Aluminum adjuvants of vaccines injected into the muscle: Normal fate, pathology and associated disease.
Morphologie. 2016 Jun ;100(329):85-94. Epub 2016 Apr 6. PMID: 26948677
R K Gherardi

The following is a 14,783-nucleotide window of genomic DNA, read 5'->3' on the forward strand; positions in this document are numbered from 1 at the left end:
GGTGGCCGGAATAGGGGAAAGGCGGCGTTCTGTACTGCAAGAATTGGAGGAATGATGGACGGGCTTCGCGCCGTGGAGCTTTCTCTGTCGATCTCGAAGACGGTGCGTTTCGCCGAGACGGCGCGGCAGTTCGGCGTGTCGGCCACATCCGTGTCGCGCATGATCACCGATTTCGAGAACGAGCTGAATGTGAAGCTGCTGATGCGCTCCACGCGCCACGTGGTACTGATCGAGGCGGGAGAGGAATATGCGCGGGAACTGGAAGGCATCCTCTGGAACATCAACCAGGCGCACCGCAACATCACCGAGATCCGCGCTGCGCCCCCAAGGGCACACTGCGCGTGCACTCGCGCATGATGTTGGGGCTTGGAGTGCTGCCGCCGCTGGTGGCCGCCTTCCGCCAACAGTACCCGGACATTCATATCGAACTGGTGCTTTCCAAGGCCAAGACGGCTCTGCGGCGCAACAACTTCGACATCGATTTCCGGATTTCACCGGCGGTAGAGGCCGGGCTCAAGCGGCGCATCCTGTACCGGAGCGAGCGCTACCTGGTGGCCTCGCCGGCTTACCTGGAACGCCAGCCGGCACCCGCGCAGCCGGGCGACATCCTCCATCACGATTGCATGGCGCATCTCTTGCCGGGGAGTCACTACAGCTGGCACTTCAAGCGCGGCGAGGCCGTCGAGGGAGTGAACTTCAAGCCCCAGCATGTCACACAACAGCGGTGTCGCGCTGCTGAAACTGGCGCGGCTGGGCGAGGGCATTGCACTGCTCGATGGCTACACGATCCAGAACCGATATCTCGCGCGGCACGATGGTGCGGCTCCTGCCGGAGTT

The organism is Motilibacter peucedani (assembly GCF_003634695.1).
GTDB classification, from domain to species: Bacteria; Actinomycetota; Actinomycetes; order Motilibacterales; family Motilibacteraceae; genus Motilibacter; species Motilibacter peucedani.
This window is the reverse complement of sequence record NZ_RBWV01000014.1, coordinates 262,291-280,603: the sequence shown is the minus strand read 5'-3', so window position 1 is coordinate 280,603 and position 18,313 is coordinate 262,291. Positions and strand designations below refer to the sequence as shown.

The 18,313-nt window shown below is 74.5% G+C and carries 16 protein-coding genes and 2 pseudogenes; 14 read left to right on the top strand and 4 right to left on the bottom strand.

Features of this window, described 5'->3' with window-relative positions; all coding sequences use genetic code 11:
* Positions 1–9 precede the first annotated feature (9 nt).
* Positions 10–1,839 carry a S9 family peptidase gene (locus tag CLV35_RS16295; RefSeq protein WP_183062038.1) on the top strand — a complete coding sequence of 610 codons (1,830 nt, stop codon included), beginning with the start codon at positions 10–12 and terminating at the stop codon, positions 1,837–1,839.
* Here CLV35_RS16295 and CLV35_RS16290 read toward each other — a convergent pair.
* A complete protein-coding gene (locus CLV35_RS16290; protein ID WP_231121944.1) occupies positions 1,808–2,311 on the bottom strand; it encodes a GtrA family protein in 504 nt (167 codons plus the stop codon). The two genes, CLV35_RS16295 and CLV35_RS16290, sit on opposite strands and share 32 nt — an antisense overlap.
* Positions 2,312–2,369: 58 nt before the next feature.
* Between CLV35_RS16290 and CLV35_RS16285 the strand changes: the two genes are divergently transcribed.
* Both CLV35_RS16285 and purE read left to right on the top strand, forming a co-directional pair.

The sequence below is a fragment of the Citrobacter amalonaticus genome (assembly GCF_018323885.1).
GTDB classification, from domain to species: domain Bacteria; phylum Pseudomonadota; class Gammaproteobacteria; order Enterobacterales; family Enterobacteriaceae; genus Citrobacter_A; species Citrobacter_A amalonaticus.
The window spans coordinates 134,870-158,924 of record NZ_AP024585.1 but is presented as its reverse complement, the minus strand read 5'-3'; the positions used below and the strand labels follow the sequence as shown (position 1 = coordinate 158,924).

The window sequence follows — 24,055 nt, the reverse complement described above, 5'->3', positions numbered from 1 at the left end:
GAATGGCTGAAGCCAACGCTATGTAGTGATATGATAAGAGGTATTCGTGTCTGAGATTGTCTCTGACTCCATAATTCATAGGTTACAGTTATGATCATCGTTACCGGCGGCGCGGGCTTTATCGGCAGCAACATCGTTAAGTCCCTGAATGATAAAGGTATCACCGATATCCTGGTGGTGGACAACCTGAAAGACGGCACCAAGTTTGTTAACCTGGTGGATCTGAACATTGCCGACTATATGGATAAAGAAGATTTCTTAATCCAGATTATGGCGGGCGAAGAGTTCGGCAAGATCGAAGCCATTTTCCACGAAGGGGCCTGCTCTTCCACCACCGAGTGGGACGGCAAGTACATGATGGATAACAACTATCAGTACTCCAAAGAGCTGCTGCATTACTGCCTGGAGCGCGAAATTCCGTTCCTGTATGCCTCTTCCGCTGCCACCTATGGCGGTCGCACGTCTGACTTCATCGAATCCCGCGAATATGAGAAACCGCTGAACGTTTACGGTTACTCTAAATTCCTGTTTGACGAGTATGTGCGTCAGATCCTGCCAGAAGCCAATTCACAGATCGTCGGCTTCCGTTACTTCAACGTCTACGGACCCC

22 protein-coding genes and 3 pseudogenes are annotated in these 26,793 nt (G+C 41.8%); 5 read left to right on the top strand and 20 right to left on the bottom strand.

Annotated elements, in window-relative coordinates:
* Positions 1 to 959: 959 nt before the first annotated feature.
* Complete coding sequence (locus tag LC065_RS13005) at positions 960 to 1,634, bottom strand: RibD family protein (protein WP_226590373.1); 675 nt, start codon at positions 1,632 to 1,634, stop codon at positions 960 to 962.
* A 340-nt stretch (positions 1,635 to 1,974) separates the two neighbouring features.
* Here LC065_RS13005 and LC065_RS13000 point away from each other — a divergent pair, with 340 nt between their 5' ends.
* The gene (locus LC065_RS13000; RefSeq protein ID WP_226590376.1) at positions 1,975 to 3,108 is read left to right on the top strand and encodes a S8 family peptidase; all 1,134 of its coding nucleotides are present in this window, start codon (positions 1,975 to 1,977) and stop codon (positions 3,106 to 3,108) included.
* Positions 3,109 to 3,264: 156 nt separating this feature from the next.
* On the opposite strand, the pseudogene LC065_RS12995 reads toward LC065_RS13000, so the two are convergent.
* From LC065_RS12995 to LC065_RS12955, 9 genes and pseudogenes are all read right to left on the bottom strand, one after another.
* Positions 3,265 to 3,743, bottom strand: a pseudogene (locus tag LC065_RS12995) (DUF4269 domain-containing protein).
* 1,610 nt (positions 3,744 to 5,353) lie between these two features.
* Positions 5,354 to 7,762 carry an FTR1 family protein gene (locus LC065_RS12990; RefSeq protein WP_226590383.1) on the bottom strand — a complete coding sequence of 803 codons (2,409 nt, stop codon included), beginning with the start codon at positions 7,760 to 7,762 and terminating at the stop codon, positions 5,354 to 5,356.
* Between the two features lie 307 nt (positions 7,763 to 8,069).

Aluminum oxyhydroxide (Alhydrogel(®)) is a nano-crystalline compound forming aggregates that has been introduced in vaccine for its immunologic adjuvant effect in 1926. It is the most commonly used adjuvant in human and veterinary vaccines but mechanisms by which it stimulates immune responses remain ill-defined. Although generallywell tolerated on the short term, it has been suspected to occasionally cause delayed neurologic problems in susceptible individuals. In particular, the long-term persistence of aluminic granuloma also termed macrophagic myofasciitis is associated with chronic arthromyalgias and fatigue and cognitive dysfunction. Safety concerns largely depend on the long biopersistence time inherent to this adjuvant, which may be related to its quick withdrawal from the interstitial fluid by avid cellular uptake; and the capacity of adjuvant particles to migrate and slowly accumulate in lymphoid organs and the brain, a phenomenon documented in animal models and resulting from MCP1/CCL2-dependant translocation of adjuvant-loaded monocyte-lineage cells (Trojan horse phenomenon). These novel insights strongly suggest that serious re-evaluation of long-term aluminum adjuvant phamacokinetics and safety should be carried out.